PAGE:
144158 - Impact of intense disturbance on the structure and composition of wet-eucalypt forests.pdf (3.28 MB)Download file
Impact of intense disturbance on the structure and composition of wet-eucalypt forests: A case study from the Tasmanian 2016 wildfires
journal contributionposted on 2023-05-20, 23:02 authored by Lunn, TJ, Melissa GerwinMelissa Gerwin, Jessie BuettelJessie Buettel, Barry BrookBarry Brook
Fire is a key process in eucalypt communities, exerting a strong influence on the composition, structure and functioning of forests. Much of the research on the fire response of temperate, wet-sclerophyll trees in Australia comes from Victoria, where the dominant eucalypt is Eucalyptus regnans. In contrast, central and northern Tasmanian forests, dominated by Eucalyptus delegatensis, are relatively understudied. There is a need to determine whether Tasmanian wet-sclerophyll forests, though the same forest type in name, are functionally different in floristics and response to fire. Here we document the forest community response to a natural wildfire event in Tasmania - using opportunistic before/after control/impact (BACI) data from pre-existing monitoring plots. Uniting pre- and post-fire floristic data, we quantified mortality and regeneration of eucalypt, acacia and other dominant tree species, and tree ferns, Dicksonia antarctica, in response to wildfire. We also evaluated the density of eucalypt and acacia seedling establishment between burnt and unburnt forests, and quantified faunal responses to fire. Despite moderate-to-high intensity burning in patches across the plot, mortality of eucalypts, acacias and tree ferns due to fire were low. By contrast, fire-sensitive rainforest species showed low survival, though were able to persist in unburnt refugia. Eucalypt and acacia seedling regeneration was high in the burnt plot, suggesting that E. delegatensis forests regenerate without stand-replacing fire events. This contrasts to Victorian E. regnans forests, whose persistence is dependent on high-severity stand-replacing events. We also found some group-specific avifaunal and invertebrate responses to the fire event, which are broadly reflective of responses documented in other Victorian-based studies. Our results have implications for Tasmanian wet-forest silvicultural practices, which are based on the principle of stand-replacement after fire. The broader relevance of this work to forest ecology is in demonstrating the serendipitous opportunities that can arise with baseline monitoring plots.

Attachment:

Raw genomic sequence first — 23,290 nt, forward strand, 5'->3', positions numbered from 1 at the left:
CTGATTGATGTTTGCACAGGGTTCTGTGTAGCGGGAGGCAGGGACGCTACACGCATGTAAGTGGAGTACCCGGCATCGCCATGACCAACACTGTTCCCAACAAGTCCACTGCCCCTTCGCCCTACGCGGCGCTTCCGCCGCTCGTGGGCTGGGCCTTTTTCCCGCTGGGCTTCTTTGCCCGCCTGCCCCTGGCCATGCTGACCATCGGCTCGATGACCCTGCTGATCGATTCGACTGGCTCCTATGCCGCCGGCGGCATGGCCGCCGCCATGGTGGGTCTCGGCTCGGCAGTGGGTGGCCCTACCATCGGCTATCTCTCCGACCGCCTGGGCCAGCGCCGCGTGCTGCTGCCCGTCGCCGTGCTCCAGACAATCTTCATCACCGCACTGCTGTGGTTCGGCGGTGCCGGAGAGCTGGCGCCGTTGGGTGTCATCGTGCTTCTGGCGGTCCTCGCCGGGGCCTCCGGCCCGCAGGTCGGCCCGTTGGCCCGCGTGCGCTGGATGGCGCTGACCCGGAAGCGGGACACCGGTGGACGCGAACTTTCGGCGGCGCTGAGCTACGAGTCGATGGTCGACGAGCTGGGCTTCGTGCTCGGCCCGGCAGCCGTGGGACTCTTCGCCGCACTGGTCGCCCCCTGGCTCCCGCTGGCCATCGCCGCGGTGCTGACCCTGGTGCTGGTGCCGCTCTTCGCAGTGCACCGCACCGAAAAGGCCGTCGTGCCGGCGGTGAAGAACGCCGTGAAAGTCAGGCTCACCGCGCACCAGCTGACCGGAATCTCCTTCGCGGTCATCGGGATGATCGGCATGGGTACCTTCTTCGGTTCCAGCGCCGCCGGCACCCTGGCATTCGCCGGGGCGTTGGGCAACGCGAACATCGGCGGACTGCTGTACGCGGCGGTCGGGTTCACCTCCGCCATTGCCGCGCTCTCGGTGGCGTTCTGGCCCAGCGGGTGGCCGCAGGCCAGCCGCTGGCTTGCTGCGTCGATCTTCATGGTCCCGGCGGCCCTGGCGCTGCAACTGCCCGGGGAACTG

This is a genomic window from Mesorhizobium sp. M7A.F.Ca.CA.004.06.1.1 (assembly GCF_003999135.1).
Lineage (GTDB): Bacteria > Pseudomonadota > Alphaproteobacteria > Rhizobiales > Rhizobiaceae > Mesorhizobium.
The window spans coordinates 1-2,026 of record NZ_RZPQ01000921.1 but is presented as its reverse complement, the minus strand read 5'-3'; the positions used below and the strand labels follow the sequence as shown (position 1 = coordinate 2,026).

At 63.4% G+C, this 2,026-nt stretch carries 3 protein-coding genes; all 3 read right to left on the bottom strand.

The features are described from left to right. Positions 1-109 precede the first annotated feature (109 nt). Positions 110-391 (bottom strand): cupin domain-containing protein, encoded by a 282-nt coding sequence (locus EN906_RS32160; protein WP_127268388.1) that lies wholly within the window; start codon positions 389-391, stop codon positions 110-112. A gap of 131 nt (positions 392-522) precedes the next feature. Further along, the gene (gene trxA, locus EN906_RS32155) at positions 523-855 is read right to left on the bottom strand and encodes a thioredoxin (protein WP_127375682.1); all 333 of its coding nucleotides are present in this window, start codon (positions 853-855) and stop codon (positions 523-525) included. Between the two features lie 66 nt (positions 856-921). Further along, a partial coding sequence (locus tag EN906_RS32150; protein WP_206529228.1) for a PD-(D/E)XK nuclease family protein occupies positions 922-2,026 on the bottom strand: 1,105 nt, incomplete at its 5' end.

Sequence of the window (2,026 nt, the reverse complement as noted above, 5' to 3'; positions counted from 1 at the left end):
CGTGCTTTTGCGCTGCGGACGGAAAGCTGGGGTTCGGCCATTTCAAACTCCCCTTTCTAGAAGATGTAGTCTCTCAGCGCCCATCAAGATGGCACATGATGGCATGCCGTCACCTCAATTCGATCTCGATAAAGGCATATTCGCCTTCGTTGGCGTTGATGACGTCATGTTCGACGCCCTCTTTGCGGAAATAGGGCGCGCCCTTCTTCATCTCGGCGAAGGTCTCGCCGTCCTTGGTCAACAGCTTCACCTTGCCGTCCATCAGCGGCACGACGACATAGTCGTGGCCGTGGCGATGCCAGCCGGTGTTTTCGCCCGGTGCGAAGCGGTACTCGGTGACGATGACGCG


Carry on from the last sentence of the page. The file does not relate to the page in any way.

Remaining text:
Australian Research Council
Publication titlePLoS One
Department/SchoolSchool of Natural Sciences
PublisherPublic Library of Science
Place of publicationUnited States
Rights statementCopyright: © 2018 Lunn et al. This is an open access article distributed under the terms of the Creative Commons Attribution 4.0 International (CC BY 4.0) License (https://creativecommons.org/licenses/by/4.0/), which permits unrestricted use, distribution, and reproduction in any medium, provided the original author and source are credited.